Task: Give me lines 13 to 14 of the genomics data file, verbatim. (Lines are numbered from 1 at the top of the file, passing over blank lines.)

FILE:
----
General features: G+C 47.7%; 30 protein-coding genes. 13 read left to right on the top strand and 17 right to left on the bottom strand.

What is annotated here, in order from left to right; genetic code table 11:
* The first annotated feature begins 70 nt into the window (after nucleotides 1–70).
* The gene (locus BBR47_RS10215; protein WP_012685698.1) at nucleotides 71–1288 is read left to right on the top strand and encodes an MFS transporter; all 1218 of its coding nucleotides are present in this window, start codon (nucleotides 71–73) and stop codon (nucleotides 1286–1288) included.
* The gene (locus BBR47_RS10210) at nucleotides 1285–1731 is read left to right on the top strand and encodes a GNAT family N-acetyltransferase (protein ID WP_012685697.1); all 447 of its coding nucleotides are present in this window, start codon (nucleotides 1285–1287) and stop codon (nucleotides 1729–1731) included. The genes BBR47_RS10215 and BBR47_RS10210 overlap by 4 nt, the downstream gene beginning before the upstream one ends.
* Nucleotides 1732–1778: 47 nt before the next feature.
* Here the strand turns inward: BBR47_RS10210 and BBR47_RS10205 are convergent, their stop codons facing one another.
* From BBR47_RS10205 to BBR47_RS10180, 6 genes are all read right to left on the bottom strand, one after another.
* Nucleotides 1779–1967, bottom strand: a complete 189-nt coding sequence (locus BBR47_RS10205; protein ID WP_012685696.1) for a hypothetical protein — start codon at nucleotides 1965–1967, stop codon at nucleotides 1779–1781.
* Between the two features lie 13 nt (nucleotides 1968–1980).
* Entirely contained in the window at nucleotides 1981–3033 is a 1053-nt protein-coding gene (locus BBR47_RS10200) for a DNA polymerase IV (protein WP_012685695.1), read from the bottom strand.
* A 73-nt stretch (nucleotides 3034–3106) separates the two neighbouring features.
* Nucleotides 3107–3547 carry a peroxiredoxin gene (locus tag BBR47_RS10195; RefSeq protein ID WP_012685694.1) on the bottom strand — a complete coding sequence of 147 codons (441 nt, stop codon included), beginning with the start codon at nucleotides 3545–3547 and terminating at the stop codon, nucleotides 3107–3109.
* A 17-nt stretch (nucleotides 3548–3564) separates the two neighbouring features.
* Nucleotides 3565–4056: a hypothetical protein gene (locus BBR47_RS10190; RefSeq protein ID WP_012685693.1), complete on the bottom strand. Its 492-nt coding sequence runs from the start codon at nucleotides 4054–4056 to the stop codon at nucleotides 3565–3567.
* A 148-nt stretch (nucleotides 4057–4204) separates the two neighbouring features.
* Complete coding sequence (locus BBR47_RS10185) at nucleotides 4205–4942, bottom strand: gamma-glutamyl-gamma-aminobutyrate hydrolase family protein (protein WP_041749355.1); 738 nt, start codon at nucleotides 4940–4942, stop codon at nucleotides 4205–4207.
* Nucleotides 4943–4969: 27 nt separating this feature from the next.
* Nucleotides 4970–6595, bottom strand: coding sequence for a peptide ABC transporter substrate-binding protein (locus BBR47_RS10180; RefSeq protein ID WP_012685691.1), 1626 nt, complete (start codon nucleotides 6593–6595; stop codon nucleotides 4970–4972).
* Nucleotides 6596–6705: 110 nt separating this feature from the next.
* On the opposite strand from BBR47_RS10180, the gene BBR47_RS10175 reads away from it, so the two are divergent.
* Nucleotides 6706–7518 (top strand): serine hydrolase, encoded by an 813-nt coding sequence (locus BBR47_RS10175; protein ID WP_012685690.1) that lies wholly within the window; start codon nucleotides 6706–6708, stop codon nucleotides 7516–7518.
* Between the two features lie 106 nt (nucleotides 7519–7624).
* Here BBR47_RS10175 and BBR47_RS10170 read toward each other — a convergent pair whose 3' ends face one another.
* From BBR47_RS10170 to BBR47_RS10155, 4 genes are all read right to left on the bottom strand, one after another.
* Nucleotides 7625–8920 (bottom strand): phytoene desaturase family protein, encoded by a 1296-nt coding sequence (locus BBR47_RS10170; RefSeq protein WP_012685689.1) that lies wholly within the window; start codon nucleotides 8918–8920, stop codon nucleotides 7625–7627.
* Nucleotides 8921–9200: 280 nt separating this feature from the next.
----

* Nucleotides 3107–3547 carry a peroxiredoxin gene (locus tag BBR47_RS10195; RefSeq protein ID WP_012685694.1) on the bottom strand — a complete coding sequence of 147 codons (441 nt, stop codon included), beginning with the start codon at nucleotides 3545–3547 and terminating at the stop codon, nucleotides 3107–3109.
* A 17-nt stretch (nucleotides 3548–3564) separates the two neighbouring features.